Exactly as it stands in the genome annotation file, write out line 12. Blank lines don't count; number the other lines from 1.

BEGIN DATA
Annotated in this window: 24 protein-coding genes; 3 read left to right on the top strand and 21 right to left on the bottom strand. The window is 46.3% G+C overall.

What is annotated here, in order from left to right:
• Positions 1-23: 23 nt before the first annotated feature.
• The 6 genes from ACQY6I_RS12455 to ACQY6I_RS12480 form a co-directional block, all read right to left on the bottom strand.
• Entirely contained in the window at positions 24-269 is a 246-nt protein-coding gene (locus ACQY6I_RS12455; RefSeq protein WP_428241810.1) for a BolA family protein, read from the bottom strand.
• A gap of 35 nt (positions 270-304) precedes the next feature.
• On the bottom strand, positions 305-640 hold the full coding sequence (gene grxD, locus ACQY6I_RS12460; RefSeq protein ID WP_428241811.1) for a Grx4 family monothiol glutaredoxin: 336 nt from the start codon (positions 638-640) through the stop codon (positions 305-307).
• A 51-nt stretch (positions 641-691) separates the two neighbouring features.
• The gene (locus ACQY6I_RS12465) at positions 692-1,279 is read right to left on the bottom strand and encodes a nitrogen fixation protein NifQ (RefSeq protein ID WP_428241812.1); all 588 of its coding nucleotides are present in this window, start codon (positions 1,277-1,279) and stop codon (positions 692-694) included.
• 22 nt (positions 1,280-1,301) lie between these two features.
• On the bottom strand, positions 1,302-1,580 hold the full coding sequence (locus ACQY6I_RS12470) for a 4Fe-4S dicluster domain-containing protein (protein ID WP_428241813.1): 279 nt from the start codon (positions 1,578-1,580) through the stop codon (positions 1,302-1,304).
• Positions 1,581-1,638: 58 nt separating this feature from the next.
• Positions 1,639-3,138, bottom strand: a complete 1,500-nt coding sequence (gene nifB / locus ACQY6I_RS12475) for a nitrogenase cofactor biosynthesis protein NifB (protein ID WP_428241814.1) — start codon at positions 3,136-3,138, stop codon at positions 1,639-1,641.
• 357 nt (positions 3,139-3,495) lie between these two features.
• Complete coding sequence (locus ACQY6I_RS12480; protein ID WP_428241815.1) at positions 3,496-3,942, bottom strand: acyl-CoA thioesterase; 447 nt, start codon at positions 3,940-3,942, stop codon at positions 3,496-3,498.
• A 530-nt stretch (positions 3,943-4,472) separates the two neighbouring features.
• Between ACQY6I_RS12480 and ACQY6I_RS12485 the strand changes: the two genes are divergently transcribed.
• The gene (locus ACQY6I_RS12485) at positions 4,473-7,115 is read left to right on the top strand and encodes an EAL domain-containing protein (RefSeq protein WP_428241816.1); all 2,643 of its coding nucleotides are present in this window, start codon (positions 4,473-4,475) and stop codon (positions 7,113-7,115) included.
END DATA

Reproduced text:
• Positions 1,581-1,638: 58 nt separating this feature from the next.